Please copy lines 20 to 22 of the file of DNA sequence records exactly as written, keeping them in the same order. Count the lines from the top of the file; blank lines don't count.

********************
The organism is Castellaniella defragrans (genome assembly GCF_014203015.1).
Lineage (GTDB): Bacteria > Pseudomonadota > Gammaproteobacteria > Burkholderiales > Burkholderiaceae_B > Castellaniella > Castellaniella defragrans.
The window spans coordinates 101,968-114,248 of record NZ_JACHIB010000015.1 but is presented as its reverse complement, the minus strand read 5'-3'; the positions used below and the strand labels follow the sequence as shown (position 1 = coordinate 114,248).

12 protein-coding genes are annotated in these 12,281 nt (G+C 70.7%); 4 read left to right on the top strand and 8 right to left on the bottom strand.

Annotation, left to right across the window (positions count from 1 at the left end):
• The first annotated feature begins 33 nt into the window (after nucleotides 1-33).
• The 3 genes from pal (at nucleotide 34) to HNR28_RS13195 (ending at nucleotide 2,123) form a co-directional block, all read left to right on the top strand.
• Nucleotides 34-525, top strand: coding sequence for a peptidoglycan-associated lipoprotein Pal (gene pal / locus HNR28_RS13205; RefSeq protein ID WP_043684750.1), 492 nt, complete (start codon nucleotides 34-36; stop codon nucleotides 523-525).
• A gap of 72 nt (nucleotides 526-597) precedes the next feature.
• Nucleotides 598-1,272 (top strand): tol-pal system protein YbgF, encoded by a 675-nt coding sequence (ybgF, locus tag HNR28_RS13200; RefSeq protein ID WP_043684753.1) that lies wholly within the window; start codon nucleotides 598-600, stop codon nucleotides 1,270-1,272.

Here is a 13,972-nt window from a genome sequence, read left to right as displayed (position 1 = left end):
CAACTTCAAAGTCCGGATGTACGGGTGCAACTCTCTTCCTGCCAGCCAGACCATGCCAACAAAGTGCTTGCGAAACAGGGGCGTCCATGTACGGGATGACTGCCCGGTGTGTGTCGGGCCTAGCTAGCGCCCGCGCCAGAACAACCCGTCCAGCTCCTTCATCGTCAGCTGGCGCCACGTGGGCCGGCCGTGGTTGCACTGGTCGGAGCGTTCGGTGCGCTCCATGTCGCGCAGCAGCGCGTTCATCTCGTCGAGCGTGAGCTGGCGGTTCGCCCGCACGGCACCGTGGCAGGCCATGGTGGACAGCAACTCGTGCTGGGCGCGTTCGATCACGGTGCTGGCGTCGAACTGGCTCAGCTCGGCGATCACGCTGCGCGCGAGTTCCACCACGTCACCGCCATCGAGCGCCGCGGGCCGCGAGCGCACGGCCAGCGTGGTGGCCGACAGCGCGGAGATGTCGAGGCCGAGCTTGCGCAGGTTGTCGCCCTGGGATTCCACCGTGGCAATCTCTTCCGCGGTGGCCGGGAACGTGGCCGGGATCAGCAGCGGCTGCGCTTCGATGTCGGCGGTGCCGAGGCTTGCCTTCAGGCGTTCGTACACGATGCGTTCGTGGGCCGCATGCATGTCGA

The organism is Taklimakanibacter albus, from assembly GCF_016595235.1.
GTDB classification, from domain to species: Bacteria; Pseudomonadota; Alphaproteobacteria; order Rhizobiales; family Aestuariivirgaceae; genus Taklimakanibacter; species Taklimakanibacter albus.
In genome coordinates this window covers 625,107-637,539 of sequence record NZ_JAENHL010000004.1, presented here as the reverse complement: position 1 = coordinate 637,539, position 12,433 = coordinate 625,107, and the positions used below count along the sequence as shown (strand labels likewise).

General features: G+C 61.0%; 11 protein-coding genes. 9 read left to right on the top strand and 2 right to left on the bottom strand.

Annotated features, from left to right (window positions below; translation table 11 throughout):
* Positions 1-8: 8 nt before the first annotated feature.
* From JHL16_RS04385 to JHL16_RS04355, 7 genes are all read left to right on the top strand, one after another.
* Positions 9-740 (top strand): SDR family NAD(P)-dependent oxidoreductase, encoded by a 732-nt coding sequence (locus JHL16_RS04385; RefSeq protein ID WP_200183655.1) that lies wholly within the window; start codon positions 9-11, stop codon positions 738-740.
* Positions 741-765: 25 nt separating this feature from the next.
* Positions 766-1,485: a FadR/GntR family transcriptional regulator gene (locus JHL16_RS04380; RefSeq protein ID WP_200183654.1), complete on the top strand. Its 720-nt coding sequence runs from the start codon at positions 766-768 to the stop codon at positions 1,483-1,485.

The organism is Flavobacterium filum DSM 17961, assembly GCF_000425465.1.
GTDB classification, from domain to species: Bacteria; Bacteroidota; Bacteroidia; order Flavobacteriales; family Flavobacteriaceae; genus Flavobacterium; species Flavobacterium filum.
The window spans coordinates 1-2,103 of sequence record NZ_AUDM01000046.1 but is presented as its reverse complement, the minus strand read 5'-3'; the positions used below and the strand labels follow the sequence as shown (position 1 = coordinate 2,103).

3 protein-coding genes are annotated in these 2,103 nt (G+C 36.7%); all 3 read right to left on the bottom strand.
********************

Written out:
* Positions 9-740 (top strand): SDR family NAD(P)-dependent oxidoreductase, encoded by a 732-nt coding sequence (locus JHL16_RS04385; RefSeq protein ID WP_200183655.1) that lies wholly within the window; start codon positions 9-11, stop codon positions 738-740.
* Positions 741-765: 25 nt separating this feature from the next.
* Positions 766-1,485: a FadR/GntR family transcriptional regulator gene (locus JHL16_RS04380; RefSeq protein ID WP_200183654.1), complete on the top strand. Its 720-nt coding sequence runs from the start codon at positions 766-768 to the stop codon at positions 1,483-1,485.